The benefits of the RTS solution are experienced at all levels of the microfinance chain. The clients have simple and safe access to a secure and confidential means of payment; save time and travel costs and experience convenience of payment at nearby locations and speed of transactions. The agent of the PoS attracts more customers; has increases related sales; builds customer relations and generates a fee revenue. The MFI benefits from the improved data quality; reduced delinquency or fraud; expended client services; reduced operating costs and secured expansion of delivery channels.
Imagine an ATM that identifies its users by a digital fingerprint scan, operates with a touch screen, gives spoken instructions in local languages and that saves all client information on a personal smart card. Eduardo Bozzaberry, general manager of PRODEM FFP Bolivia, introduced this idea to several ATM manufacturers, but couldn’t find anyone interested in bringing such a machine into production. PRODEM FFP decided to develop the machine themselves and presented the first prototype in 2001. It is a globally applicable and extremely innovative approach, extending banking services to rural villagers excluded from the banking system. To date, 55 machines are installed and operating in remote areas, with another 10 to be placed this year. 60 percent of the ATMs are located in rural areas, 40 percent in urban areas.
PRODEM FFP is a well-managed private financial fund (FFP) that operates as the legal vehicle for microfinance entities in Bolivia. It is dedicated to micro lending for small entrepreneurs and indigenous populations and has developed rural finance activities. It has its main portfolio in the remote areas of Bolivia where there is little access to microfinance but nonetheless has the largest network of branches (62 in total) throughout the country. PRODEM FFP aims to offer financial products with uptodate technology and excellent services to permanently satisfy the needs of their clients in urban and rural areas. PRODEM FFP is strongly engaged with the quality of changes, innovation, efficiency and profitability of their services.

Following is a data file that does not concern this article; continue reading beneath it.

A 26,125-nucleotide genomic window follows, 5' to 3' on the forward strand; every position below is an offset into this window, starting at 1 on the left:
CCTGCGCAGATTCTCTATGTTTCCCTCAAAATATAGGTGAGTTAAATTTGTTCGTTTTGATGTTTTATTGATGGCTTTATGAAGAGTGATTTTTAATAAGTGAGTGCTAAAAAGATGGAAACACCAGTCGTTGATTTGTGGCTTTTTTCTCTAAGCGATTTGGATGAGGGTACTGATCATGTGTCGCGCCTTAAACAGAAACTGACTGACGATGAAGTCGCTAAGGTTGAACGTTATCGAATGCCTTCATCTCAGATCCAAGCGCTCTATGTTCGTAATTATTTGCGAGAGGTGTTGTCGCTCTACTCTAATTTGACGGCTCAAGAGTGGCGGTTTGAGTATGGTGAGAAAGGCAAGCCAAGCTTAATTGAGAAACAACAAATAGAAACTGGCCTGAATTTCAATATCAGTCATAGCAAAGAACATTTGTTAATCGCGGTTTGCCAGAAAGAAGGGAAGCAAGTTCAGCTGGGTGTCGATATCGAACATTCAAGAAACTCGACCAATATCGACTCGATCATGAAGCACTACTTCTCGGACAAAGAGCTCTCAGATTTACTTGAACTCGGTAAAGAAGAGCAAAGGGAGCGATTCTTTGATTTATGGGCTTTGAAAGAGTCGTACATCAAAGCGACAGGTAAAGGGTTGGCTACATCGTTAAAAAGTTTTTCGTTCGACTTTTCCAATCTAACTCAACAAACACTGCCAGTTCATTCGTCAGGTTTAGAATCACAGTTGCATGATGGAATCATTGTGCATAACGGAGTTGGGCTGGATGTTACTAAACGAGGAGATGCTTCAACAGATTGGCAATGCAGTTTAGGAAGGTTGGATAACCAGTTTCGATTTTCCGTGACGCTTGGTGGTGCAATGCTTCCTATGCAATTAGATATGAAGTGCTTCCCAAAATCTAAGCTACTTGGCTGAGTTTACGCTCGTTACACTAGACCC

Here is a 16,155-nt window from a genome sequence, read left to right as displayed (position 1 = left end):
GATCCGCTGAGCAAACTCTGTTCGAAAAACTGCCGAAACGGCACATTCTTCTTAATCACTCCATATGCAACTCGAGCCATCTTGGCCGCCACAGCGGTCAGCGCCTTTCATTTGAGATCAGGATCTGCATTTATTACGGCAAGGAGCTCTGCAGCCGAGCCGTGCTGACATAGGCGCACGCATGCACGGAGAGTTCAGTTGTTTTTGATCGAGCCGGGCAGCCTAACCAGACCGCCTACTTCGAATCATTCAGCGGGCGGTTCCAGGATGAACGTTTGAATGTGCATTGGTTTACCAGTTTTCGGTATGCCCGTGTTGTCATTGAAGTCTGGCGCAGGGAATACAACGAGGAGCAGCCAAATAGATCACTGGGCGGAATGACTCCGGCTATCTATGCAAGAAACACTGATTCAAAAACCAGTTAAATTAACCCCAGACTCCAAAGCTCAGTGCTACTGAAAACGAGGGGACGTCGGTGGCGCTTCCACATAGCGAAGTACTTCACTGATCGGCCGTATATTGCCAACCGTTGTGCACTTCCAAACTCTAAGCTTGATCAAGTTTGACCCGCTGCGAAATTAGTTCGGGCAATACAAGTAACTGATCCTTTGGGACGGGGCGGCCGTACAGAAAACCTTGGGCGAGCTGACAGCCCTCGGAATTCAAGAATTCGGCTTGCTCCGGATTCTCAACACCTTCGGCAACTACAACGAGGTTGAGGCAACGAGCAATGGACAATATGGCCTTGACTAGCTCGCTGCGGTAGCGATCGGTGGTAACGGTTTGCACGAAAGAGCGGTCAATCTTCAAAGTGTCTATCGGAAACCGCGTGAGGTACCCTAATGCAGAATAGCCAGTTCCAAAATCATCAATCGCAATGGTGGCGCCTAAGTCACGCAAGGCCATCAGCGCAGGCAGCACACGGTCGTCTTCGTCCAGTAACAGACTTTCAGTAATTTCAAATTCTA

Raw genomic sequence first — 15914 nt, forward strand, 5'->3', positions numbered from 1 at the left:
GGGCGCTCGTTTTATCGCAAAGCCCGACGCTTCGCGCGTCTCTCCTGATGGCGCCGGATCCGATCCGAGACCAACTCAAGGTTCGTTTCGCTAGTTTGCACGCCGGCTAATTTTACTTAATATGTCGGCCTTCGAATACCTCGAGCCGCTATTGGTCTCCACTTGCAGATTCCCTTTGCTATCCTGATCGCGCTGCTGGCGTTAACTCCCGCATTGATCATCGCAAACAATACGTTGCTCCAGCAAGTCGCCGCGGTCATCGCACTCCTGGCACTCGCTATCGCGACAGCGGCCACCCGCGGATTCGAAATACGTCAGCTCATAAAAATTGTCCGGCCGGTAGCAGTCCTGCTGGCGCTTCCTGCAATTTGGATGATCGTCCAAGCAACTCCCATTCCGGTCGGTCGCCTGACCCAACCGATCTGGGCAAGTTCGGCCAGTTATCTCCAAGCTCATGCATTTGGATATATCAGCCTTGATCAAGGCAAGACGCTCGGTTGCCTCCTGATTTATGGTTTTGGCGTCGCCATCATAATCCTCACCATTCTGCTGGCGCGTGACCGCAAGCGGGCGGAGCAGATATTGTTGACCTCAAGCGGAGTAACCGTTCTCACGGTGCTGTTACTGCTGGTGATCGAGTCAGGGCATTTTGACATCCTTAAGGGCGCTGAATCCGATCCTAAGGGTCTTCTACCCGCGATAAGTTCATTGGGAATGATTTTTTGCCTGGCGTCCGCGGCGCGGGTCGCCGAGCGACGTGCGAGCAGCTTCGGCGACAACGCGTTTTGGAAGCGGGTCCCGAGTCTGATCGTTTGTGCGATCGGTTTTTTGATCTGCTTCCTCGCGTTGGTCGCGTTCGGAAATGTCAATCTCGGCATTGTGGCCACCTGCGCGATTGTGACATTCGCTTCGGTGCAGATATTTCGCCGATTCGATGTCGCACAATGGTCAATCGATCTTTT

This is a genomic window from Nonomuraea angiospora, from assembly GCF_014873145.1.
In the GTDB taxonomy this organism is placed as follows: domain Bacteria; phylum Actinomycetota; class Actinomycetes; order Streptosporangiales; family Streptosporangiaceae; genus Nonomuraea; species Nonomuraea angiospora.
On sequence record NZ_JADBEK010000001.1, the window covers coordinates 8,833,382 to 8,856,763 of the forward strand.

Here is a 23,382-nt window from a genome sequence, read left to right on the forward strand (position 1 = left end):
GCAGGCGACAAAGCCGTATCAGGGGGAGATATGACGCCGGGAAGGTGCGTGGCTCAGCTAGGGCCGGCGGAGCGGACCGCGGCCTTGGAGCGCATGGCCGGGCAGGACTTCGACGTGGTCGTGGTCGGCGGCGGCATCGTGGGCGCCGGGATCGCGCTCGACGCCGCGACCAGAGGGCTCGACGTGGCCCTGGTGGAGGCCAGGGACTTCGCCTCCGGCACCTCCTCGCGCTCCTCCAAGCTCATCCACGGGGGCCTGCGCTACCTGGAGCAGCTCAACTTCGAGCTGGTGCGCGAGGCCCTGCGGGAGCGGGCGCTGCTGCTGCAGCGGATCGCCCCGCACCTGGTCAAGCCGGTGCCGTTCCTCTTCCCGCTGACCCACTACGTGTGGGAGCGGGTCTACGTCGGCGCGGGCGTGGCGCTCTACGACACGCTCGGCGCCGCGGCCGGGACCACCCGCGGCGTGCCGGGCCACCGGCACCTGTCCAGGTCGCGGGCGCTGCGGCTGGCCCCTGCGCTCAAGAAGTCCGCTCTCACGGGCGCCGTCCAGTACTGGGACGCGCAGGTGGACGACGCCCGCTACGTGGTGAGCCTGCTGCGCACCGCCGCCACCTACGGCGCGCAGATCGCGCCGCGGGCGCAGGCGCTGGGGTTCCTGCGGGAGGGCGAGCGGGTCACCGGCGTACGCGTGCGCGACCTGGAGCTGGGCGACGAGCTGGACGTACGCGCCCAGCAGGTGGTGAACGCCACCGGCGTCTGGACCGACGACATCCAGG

PRODEM FFP offers a wide range of high-tech, non-credit services, amongst which the saving accounts operated with smart card technology. Rather than adapting the circumstances in rural areas to the requi-rements of operation for a regular ATM, such as a 24 hour online connectivity, PRODEM FFP designed an ATM that suffices the conditions and needs in remote rural areas. The service only costs $ 7 a year per client. These low costs are possible through the local production of the ATM, which make the machine twice as cheap as conventional ATMs. The use of smart cards brings down the costs as well, because the machine does not have to be permanently online.
The ATM developed by PRODEM FFP is designed with specific technology that makes its use as simple and safe as possible. The fingerprint recognition is far more safe than the 4 number PIN that regular ATMs operate with. The spoken instructions in Spanish, Aimara or Quechua make it even possible for illiterate people to use the machine.
The smart card saves all the clients information such as personal data, account number and transactions realised.
All the client has to do is go to the nearest ATM, insert his/her smart card, press their fingertip against the fingerprint identification screen and follow the spoken instructions on when and where to touch the screen in order to carry out the desired service. In Bolivia, 40 percent of the people live in rural areas. Of these, 29 percent are illiterate of whom 70 percent are women. Increasingly, MFIs are becoming interested in the ATM and several deals are soon to be closed to implement the machine in quite a few other countries to make banking services accessible in rural areas.